My Lords, as before, I declare my agricultural interests as detailed in the register. During the many days of this Committee a considerable number of thoughtful and constructive amendments have been tabled, but in most cases the Government have suggested that they are unnecessary since the matter is already covered in Clause 1 or can be provided for in the new environmental land management scheme. However, the ELMS will not begin until 2024. During the years between now and then, many farms that are currently barely profitable will suffer or disappear.
I will speak to my Amendment 149. I am grateful to the noble Lord, Lord Greaves, for signing it as well. As I said at Second Reading, my real concern is for the very survival of smaller hill farms during the intervening years from now until the new ELM payments begin in 2024. The Government announced in February that farmers in the lowest band of basic direct payments—up to £30,000 per annum—would have their payment cut by 5% in 2021, with further cuts in the following years. However, the Government’s own figures for 2018-19—the latest available—show that the average cattle and sheep farmer in a less-favoured area received a direct basic payment of £24,000 and still made a profit of only £15,500. Figures for 2019-20, when available, will probably show a slightly better position. Nevertheless, these smaller hill farms are only marginally profitable even with the basic payment and would be commercially totally unviable without taxpayer support.
We all accept that we are moving away from the basic payment system to the new environmental land management scheme payments. The purpose of my amendment is to ask the Government to think again about whether it is sensible or fair to reduce those in the lowest band even by 5% before ELMS payments kick in in 2024.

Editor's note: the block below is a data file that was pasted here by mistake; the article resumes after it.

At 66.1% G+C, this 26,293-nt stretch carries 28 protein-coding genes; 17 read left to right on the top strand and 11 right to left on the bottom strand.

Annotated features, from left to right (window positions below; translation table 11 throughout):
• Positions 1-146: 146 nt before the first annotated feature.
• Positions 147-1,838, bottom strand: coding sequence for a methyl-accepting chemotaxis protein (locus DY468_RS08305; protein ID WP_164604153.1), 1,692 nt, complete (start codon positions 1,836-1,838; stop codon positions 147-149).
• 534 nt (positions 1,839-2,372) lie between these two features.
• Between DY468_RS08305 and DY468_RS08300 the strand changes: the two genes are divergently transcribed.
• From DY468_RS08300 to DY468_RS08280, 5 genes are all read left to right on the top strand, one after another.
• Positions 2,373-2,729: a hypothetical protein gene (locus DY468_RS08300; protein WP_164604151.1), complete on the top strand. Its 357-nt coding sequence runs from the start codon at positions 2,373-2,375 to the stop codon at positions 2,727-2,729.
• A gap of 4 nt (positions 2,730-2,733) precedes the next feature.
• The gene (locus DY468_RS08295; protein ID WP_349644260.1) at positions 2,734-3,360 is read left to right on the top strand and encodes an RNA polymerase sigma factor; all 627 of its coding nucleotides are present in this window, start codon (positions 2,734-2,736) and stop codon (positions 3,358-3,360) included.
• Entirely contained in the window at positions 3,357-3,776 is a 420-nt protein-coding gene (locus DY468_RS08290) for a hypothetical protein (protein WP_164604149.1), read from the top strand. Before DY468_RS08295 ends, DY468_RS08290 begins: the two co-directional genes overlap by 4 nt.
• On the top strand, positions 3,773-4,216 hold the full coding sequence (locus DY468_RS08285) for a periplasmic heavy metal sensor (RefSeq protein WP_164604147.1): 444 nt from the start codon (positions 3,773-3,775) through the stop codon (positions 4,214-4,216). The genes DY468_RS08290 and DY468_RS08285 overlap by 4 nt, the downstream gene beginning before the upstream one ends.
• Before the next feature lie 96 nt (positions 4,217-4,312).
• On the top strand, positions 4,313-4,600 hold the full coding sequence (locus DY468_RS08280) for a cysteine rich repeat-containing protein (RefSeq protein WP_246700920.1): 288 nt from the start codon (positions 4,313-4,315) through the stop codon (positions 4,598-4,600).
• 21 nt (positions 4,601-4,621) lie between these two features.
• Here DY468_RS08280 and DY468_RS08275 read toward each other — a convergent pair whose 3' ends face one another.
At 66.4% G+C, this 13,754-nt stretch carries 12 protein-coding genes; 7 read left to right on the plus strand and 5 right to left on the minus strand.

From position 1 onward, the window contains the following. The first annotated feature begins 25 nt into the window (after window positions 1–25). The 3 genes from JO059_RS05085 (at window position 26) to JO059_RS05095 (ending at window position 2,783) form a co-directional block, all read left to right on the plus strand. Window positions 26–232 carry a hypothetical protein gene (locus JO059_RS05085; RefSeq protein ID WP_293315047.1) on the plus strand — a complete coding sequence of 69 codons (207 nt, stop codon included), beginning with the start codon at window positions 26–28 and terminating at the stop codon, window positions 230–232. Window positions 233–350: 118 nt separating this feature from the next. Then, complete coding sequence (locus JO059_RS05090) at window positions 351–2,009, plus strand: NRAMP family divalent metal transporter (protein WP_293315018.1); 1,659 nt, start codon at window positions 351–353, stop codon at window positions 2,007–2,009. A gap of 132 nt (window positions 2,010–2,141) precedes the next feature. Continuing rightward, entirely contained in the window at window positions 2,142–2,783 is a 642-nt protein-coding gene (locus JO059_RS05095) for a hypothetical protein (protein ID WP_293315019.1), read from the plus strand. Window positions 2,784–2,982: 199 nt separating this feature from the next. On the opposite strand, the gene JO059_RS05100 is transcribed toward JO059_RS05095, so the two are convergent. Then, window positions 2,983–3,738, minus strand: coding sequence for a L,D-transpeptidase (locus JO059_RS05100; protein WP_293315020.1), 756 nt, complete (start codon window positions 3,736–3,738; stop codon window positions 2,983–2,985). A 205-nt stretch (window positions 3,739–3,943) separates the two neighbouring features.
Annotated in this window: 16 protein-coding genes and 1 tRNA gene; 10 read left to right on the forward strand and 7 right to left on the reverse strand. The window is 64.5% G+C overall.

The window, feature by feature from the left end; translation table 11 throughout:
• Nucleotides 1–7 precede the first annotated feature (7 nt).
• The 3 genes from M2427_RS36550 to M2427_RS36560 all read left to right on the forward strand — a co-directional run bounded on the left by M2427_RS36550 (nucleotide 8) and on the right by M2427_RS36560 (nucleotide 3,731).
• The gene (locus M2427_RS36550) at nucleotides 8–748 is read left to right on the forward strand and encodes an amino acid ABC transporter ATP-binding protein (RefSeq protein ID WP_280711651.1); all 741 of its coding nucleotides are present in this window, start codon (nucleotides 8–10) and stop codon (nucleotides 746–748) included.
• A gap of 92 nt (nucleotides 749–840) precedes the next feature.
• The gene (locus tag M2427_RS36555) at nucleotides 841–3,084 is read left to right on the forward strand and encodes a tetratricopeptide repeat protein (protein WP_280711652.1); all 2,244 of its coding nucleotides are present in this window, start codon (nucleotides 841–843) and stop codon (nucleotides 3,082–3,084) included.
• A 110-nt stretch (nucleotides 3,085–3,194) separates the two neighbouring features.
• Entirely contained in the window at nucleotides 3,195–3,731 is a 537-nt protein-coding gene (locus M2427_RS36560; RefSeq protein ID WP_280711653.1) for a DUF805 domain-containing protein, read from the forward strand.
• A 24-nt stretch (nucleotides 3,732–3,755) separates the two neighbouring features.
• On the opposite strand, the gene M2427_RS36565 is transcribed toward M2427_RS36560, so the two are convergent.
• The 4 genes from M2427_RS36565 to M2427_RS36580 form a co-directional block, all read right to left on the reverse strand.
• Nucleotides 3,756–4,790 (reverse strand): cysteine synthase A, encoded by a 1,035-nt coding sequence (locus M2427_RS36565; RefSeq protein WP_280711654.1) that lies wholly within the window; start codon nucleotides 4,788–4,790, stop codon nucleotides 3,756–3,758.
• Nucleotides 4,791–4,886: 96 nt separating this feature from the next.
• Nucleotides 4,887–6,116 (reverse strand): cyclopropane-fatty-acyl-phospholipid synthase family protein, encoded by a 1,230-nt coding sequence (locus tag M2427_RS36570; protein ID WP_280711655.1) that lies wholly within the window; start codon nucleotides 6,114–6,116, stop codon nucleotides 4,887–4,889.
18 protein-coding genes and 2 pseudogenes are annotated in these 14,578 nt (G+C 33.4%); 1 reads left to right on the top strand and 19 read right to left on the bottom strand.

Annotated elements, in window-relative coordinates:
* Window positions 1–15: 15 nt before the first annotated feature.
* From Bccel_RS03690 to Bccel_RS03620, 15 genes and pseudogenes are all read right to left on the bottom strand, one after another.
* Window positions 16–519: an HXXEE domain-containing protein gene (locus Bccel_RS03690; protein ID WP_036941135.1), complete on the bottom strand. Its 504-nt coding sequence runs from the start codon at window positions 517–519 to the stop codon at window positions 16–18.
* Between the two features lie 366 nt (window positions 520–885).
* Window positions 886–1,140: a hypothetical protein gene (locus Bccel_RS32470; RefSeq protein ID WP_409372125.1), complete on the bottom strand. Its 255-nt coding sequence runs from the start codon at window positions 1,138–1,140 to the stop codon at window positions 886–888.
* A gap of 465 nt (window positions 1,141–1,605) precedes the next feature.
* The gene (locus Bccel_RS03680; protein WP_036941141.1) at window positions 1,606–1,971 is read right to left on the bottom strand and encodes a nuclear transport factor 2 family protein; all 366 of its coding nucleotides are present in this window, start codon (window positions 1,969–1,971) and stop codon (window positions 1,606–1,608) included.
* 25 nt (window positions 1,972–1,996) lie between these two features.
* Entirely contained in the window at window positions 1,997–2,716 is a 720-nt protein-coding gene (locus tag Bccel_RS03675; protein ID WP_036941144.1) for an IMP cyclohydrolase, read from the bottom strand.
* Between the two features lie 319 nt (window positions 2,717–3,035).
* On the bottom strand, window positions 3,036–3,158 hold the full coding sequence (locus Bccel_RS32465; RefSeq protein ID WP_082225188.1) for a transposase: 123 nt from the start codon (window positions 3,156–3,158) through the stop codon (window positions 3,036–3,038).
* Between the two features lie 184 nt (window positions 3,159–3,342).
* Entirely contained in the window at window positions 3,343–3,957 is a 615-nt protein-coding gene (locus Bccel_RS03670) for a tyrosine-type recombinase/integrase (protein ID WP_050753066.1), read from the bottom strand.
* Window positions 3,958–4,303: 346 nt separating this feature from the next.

On Tuesday two weeks ago we debated Amendment 78 in the names of the noble Lords, Lord Bruce and Lord Greaves. Their amendment urged the Government to maintain support for hill farms and other marginal land. I support this general principle. My amendment is more specific and asks the Government simply to protect just the lowest band of recipients from the cuts until the new payment systems come into play.
Last Thursday, the noble Baroness, Lady Bloomfield, stated that since small abattoirs operate on a commercial basis they would not fit into the principle of the public good. My contention is that, unfortunately, small hill farms are not in any way commercial on their own, so I believe the public will consider it more than just for taxpayers’ money to be given for the public good of maintaining our small hill farms, which play such an important part in so many rural communities in this country. When the Minister responds to this group of amendments, I hope he will give the Committee an assurance that the Government will look again at the timing and percentage of the reductions in the basic payments for small farmers in the uplands.